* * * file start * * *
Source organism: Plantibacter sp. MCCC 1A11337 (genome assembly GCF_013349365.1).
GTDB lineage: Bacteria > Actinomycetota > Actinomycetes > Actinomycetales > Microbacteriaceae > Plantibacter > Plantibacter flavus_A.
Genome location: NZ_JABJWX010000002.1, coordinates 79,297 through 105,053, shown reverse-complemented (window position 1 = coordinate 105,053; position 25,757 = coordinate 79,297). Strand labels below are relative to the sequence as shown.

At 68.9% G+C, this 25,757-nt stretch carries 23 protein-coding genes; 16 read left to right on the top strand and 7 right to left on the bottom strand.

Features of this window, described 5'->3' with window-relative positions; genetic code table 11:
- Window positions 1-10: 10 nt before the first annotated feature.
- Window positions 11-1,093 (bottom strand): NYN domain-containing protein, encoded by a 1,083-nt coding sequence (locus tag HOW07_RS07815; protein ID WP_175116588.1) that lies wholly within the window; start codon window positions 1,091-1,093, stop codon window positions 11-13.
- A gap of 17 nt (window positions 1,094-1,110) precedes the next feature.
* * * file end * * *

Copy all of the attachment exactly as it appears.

Source organism: Plantibacter sp. MCCC 1A11337 (genome assembly GCF_013349365.1).
GTDB lineage: Bacteria > Actinomycetota > Actinomycetes > Actinomycetales > Microbacteriaceae > Plantibacter > Plantibacter flavus_A.
Genome location: NZ_JABJWX010000002.1, coordinates 79,297 through 105,053, shown reverse-complemented (window position 1 = coordinate 105,053; position 25,757 = coordinate 79,297). Strand labels below are relative to the sequence as shown.

At 68.9% G+C, this 25,757-nt stretch carries 23 protein-coding genes; 16 read left to right on the top strand and 7 right to left on the bottom strand.

Features of this window, described 5'->3' with window-relative positions; genetic code table 11:
- Window positions 1-10: 10 nt before the first annotated feature.
- Window positions 11-1,093 (bottom strand): NYN domain-containing protein, encoded by a 1,083-nt coding sequence (locus tag HOW07_RS07815; protein ID WP_175116588.1) that lies wholly within the window; start codon window positions 1,091-1,093, stop codon window positions 11-13.
- A gap of 17 nt (window positions 1,094-1,110) precedes the next feature.